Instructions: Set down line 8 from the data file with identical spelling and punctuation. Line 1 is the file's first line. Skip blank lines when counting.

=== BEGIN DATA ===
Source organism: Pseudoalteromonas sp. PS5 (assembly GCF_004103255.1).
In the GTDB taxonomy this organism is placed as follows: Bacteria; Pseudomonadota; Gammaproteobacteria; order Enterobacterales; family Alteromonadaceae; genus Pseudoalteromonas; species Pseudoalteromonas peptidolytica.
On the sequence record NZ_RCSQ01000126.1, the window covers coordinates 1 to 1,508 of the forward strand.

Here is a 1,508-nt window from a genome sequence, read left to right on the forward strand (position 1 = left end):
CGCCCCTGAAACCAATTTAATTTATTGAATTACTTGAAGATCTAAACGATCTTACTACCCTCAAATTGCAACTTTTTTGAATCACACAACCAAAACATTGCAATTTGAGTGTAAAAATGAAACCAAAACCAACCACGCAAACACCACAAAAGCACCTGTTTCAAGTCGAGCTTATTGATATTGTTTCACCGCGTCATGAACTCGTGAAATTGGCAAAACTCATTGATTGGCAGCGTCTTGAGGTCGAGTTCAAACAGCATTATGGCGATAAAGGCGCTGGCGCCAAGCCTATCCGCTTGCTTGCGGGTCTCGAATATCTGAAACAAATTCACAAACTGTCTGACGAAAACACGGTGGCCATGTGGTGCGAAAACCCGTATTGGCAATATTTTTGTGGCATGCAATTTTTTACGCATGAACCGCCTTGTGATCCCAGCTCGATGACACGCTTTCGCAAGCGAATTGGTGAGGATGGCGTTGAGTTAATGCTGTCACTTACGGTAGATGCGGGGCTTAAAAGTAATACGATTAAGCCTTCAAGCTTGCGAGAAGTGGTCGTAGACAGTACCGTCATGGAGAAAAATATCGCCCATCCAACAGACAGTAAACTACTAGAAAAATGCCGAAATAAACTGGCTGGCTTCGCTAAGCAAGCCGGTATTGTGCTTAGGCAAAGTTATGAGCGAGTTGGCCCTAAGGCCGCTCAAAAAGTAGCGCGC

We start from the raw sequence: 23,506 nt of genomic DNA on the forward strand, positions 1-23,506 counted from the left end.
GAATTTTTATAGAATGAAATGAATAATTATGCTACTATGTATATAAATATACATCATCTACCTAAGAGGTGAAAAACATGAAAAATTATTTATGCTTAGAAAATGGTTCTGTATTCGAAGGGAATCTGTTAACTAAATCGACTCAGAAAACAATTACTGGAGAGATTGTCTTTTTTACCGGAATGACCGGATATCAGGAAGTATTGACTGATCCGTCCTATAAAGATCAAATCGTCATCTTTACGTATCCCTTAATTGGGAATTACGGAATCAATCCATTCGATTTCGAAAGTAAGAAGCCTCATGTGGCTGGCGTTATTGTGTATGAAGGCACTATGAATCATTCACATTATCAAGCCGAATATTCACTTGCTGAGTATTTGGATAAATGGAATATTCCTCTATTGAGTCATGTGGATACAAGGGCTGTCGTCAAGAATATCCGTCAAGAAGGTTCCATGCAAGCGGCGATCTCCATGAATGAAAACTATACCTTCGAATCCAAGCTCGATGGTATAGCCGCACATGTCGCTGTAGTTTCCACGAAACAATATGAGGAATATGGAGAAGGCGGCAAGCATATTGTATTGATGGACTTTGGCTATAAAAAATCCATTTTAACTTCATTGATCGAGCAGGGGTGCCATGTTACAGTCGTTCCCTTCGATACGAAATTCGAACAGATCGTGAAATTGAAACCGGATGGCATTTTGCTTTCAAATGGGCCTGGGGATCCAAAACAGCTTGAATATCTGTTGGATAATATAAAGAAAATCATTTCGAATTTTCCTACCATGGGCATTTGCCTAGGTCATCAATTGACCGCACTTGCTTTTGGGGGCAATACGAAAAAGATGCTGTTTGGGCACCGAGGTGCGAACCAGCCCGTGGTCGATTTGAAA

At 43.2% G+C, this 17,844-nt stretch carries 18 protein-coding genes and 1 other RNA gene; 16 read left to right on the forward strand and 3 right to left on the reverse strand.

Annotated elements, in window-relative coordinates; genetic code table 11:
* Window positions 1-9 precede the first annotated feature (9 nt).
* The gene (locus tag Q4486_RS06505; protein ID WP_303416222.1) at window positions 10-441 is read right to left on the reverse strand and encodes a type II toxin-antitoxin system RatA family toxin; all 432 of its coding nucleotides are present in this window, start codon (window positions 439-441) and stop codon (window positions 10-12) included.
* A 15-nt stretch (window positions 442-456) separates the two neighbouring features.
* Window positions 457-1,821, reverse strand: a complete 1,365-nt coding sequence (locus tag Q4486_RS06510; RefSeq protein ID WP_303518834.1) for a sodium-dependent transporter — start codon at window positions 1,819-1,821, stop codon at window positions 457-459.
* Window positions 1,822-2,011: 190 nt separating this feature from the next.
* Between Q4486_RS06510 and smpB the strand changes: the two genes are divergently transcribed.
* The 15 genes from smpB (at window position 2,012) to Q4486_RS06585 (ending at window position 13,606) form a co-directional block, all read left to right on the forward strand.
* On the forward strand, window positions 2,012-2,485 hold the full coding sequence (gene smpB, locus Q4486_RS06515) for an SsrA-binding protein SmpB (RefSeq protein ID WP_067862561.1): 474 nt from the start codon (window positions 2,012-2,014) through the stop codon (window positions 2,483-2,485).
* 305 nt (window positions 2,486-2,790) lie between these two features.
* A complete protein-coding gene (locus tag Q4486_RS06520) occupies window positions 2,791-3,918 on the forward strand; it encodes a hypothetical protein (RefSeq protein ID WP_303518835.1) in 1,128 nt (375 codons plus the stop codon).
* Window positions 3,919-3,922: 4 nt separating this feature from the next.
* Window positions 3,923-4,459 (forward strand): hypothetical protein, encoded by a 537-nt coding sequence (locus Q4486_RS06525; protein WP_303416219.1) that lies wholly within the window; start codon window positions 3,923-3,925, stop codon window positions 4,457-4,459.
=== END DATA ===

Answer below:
At 43.2% G+C, this 17,844-nt stretch carries 18 protein-coding genes and 1 other RNA gene; 16 read left to right on the forward strand and 3 right to left on the reverse strand.